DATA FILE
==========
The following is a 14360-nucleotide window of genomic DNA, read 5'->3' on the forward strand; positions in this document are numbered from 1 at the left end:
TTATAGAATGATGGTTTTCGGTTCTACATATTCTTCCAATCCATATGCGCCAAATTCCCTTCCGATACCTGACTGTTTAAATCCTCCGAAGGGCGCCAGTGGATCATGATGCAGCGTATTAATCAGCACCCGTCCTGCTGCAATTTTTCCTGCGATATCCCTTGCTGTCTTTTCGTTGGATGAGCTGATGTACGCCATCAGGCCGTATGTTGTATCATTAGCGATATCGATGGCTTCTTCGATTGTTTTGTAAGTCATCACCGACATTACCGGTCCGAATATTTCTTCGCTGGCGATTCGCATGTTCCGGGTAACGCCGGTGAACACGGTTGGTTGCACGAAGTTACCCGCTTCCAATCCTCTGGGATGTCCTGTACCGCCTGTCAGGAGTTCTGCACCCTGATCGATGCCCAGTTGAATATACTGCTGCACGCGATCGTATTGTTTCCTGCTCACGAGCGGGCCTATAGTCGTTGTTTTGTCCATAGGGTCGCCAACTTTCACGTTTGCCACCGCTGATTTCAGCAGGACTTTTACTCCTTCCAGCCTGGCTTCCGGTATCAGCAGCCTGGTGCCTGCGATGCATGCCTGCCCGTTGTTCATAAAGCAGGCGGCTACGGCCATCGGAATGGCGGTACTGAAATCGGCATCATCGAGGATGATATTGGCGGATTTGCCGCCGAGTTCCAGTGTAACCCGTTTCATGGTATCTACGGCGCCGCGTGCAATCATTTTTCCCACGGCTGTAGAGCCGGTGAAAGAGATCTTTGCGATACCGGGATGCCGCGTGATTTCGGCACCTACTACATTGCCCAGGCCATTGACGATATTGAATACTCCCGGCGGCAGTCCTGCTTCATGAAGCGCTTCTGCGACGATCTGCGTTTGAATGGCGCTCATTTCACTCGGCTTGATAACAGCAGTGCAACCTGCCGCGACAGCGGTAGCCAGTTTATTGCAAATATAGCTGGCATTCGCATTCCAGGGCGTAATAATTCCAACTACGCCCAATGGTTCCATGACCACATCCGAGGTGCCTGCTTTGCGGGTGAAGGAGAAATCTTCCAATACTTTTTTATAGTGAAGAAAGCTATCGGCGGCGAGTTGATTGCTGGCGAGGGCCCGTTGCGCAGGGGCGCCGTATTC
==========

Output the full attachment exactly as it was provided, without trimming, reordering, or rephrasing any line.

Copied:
The following is a 14360-nucleotide window of genomic DNA, read 5'->3' on the forward strand; positions in this document are numbered from 1 at the left end:
TTATAGAATGATGGTTTTCGGTTCTACATATTCTTCCAATCCATATGCGCCAAATTCCCTTCCGATACCTGACTGTTTAAATCCTCCGAAGGGCGCCAGTGGATCATGATGCAGCGTATTAATCAGCACCCGTCCTGCTGCAATTTTTCCTGCGATATCCCTTGCTGTCTTTTCGTTGGATGAGCTGATGTACGCCATCAGGCCGTATGTTGTATCATTAGCGATATCGATGGCTTCTTCGATTGTTTTGTAAGTCATCACCGACATTACCGGTCCGAATATTTCTTCGCTGGCGATTCGCATGTTCCGGGTAACGCCGGTGAACACGGTTGGTTGCACGAAGTTACCCGCTTCCAATCCTCTGGGATGTCCTGTACCGCCTGTCAGGAGTTCTGCACCCTGATCGATGCCCAGTTGAATATACTGCTGCACGCGATCGTATTGTTTCCTGCTCACGAGCGGGCCTATAGTCGTTGTTTTGTCCATAGGGTCGCCAACTTTCACGTTTGCCACCGCTGATTTCAGCAGGACTTTTACTCCTTCCAGCCTGGCTTCCGGTATCAGCAGCCTGGTGCCTGCGATGCATGCCTGCCCGTTGTTCATAAAGCAGGCGGCTACGGCCATCGGAATGGCGGTACTGAAATCGGCATCATCGAGGATGATATTGGCGGATTTGCCGCCGAGTTCCAGTGTAACCCGTTTCATGGTATCTACGGCGCCGCGTGCAATCATTTTTCCCACGGCTGTAGAGCCGGTGAAAGAGATCTTTGCGATACCGGGATGCCGCGTGATTTCGGCACCTACTACATTGCCCAGGCCATTGACGATATTGAATACTCCCGGCGGCAGTCCTGCTTCATGAAGCGCTTCTGCGACGATCTGCGTTTGAATGGCGCTCATTTCACTCGGCTTGATAACAGCAGTGCAACCTGCCGCGACAGCGGTAGCCAGTTTATTGCAAATATAGCTGGCATTCGCATTCCAGGGCGTAATAATTCCAACTACGCCCAATGGTTCCATGACCACATCCGAGGTGCCTGCTTTGCGGGTGAAGGAGAAATCTTCCAATACTTTTTTATAGTGAAGAAAGCTATCGGCGGCGAGTTGATTGCTGGCGAGGGCCCGTTGCGCAGGGGCGCCGTATTC